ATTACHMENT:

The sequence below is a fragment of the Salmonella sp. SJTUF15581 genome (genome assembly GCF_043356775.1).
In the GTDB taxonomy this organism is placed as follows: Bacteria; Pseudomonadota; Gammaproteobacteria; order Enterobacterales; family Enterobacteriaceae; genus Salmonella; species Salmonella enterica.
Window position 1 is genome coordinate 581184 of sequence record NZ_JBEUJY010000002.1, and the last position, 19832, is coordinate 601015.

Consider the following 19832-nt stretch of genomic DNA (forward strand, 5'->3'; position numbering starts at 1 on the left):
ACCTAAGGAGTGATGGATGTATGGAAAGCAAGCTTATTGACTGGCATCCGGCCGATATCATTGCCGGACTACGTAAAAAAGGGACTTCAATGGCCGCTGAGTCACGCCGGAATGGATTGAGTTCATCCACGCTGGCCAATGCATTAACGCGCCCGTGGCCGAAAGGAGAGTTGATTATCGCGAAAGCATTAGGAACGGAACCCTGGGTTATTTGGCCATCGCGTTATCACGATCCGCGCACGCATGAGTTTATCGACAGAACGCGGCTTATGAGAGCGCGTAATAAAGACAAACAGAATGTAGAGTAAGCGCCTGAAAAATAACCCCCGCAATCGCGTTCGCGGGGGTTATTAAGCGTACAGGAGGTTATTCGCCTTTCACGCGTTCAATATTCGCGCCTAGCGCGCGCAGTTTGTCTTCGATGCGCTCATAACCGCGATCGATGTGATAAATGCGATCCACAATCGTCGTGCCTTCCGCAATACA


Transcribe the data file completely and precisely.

The sequence below is a fragment of the Salmonella sp. SJTUF15581 genome (genome assembly GCF_043356775.1).
In the GTDB taxonomy this organism is placed as follows: Bacteria; Pseudomonadota; Gammaproteobacteria; order Enterobacterales; family Enterobacteriaceae; genus Salmonella; species Salmonella enterica.
Window position 1 is genome coordinate 581184 of sequence record NZ_JBEUJY010000002.1, and the last position, 19832, is coordinate 601015.

Consider the following 19832-nt stretch of genomic DNA (forward strand, 5'->3'; position numbering starts at 1 on the left):
ACCTAAGGAGTGATGGATGTATGGAAAGCAAGCTTATTGACTGGCATCCGGCCGATATCATTGCCGGACTACGTAAAAAAGGGACTTCAATGGCCGCTGAGTCACGCCGGAATGGATTGAGTTCATCCACGCTGGCCAATGCATTAACGCGCCCGTGGCCGAAAGGAGAGTTGATTATCGCGAAAGCATTAGGAACGGAACCCTGGGTTATTTGGCCATCGCGTTATCACGATCCGCGCACGCATGAGTTTATCGACAGAACGCGGCTTATGAGAGCGCGTAATAAAGACAAACAGAATGTAGAGTAAGCGCCTGAAAAATAACCCCCGCAATCGCGTTCGCGGGGGTTATTAAGCGTACAGGAGGTTATTCGCCTTTCACGCGTTCAATATTCGCGCCTAGCGCGCGCAGTTTGTCTTCGATGCGCTCATAACCGCGATCGATGTGATAAATGCGATCCACAATCGTCGTGCCTTCCGCAATACA